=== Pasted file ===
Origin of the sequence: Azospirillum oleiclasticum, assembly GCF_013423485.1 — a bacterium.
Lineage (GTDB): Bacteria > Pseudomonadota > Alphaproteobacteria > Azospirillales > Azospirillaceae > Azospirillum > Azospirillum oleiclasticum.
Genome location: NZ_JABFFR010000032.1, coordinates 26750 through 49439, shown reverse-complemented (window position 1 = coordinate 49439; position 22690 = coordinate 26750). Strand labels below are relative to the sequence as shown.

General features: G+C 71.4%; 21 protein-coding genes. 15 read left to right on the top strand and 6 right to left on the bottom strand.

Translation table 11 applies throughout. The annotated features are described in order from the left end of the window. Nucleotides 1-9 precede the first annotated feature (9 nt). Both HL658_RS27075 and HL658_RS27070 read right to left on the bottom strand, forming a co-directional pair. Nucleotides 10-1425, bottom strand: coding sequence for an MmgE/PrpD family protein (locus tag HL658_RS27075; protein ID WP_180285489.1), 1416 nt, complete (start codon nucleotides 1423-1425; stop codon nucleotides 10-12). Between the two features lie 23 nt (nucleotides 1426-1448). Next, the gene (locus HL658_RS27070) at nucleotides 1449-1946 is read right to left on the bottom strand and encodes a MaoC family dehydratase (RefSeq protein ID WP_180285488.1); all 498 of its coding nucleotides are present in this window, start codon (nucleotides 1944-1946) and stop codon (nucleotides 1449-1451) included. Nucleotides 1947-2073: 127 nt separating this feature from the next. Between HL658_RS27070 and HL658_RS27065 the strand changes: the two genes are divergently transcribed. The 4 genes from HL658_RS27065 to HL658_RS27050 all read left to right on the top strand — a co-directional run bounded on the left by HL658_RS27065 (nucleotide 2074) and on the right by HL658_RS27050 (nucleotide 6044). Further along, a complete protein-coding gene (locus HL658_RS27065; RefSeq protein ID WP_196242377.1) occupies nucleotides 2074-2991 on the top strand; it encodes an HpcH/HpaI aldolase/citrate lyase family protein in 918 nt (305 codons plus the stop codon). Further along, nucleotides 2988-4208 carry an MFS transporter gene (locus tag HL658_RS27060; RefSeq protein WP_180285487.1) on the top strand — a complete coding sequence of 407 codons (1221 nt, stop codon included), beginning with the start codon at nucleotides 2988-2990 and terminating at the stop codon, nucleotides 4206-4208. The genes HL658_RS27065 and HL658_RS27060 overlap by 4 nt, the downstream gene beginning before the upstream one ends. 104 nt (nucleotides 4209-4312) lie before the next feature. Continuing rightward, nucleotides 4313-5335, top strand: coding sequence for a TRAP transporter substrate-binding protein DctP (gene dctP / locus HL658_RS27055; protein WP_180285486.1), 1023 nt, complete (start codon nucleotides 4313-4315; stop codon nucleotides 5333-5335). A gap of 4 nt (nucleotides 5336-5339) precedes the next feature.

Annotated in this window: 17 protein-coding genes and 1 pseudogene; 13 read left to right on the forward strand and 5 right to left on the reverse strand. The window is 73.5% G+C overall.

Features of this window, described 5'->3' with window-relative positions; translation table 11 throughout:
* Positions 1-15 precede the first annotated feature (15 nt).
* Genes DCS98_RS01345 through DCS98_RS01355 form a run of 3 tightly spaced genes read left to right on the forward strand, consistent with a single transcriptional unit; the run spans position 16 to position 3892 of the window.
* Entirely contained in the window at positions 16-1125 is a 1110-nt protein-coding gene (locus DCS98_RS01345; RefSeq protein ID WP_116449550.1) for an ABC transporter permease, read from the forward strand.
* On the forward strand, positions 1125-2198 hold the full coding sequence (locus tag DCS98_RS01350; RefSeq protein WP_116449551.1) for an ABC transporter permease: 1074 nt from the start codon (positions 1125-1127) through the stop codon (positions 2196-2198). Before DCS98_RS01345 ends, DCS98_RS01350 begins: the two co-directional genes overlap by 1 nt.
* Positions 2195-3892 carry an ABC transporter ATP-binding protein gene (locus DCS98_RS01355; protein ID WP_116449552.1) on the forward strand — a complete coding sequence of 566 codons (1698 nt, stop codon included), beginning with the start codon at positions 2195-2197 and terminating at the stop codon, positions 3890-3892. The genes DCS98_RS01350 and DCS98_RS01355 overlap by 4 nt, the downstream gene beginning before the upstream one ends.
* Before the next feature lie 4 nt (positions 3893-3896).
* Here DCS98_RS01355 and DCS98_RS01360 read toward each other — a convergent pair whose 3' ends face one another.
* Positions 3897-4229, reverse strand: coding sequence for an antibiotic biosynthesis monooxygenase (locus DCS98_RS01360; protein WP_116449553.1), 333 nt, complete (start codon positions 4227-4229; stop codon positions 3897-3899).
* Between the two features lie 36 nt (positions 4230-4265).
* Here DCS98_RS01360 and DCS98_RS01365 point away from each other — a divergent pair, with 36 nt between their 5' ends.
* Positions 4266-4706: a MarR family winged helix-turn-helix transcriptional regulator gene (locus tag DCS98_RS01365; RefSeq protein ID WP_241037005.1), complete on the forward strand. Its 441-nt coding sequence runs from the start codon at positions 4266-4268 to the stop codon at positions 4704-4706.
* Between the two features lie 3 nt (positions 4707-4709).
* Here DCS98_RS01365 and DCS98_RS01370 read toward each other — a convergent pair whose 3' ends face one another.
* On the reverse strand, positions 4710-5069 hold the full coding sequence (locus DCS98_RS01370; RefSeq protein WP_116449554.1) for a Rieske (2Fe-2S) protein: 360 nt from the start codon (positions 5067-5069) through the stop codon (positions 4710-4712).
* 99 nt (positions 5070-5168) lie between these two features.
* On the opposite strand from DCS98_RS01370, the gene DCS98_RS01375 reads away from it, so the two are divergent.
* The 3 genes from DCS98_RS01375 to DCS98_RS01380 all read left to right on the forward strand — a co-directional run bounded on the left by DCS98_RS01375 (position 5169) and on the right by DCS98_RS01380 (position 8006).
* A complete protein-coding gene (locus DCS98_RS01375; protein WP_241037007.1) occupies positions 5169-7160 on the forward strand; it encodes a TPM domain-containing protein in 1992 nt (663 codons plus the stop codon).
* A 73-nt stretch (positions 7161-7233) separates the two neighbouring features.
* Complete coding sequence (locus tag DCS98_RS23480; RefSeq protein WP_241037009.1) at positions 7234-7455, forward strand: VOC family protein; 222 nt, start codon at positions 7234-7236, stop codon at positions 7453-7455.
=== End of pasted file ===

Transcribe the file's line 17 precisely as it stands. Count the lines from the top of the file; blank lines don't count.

* Here DCS98_RS01360 and DCS98_RS01365 point away from each other — a divergent pair, with 36 nt between their 5' ends.